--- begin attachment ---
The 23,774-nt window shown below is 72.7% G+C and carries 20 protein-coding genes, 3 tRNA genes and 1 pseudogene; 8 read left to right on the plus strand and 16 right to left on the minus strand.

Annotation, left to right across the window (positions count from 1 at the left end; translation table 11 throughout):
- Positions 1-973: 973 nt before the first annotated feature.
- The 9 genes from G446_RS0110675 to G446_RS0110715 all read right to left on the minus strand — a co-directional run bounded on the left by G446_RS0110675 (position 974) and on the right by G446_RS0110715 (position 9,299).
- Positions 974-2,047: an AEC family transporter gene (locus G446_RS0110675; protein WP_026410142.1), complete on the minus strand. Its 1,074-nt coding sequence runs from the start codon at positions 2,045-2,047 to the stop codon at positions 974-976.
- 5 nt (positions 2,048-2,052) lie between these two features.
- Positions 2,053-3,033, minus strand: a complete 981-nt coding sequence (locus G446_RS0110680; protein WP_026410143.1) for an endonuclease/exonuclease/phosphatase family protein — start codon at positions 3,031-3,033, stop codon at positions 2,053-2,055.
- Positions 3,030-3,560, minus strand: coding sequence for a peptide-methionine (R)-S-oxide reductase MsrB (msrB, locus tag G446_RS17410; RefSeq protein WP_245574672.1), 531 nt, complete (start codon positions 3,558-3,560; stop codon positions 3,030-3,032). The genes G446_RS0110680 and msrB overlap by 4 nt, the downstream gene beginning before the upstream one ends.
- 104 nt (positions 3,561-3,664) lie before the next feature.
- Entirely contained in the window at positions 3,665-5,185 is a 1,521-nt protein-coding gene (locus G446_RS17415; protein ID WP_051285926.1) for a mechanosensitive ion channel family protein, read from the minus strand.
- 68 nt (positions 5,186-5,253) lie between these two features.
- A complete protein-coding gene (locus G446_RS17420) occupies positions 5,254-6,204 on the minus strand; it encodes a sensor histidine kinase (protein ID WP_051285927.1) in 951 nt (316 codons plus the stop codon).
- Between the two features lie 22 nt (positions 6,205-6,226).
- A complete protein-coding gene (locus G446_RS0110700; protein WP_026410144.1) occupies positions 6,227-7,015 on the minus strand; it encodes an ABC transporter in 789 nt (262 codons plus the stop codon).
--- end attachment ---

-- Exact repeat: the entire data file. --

The 23,774-nt window shown below is 72.7% G+C and carries 20 protein-coding genes, 3 tRNA genes and 1 pseudogene; 8 read left to right on the plus strand and 16 right to left on the minus strand.

Annotation, left to right across the window (positions count from 1 at the left end; translation table 11 throughout):
- Positions 1-973: 973 nt before the first annotated feature.
- The 9 genes from G446_RS0110675 to G446_RS0110715 all read right to left on the minus strand — a co-directional run bounded on the left by G446_RS0110675 (position 974) and on the right by G446_RS0110715 (position 9,299).
- Positions 974-2,047: an AEC family transporter gene (locus G446_RS0110675; protein WP_026410142.1), complete on the minus strand. Its 1,074-nt coding sequence runs from the start codon at positions 2,045-2,047 to the stop codon at positions 974-976.
- 5 nt (positions 2,048-2,052) lie between these two features.
- Positions 2,053-3,033, minus strand: a complete 981-nt coding sequence (locus G446_RS0110680; protein WP_026410143.1) for an endonuclease/exonuclease/phosphatase family protein — start codon at positions 3,031-3,033, stop codon at positions 2,053-2,055.
- Positions 3,030-3,560, minus strand: coding sequence for a peptide-methionine (R)-S-oxide reductase MsrB (msrB, locus tag G446_RS17410; RefSeq protein WP_245574672.1), 531 nt, complete (start codon positions 3,558-3,560; stop codon positions 3,030-3,032). The genes G446_RS0110680 and msrB overlap by 4 nt, the downstream gene beginning before the upstream one ends.
- 104 nt (positions 3,561-3,664) lie before the next feature.
- Entirely contained in the window at positions 3,665-5,185 is a 1,521-nt protein-coding gene (locus G446_RS17415; protein ID WP_051285926.1) for a mechanosensitive ion channel family protein, read from the minus strand.
- 68 nt (positions 5,186-5,253) lie between these two features.
- A complete protein-coding gene (locus G446_RS17420) occupies positions 5,254-6,204 on the minus strand; it encodes a sensor histidine kinase (protein ID WP_051285927.1) in 951 nt (316 codons plus the stop codon).
- Between the two features lie 22 nt (positions 6,205-6,226).
- A complete protein-coding gene (locus G446_RS0110700; protein WP_026410144.1) occupies positions 6,227-7,015 on the minus strand; it encodes an ABC transporter in 789 nt (262 codons plus the stop codon).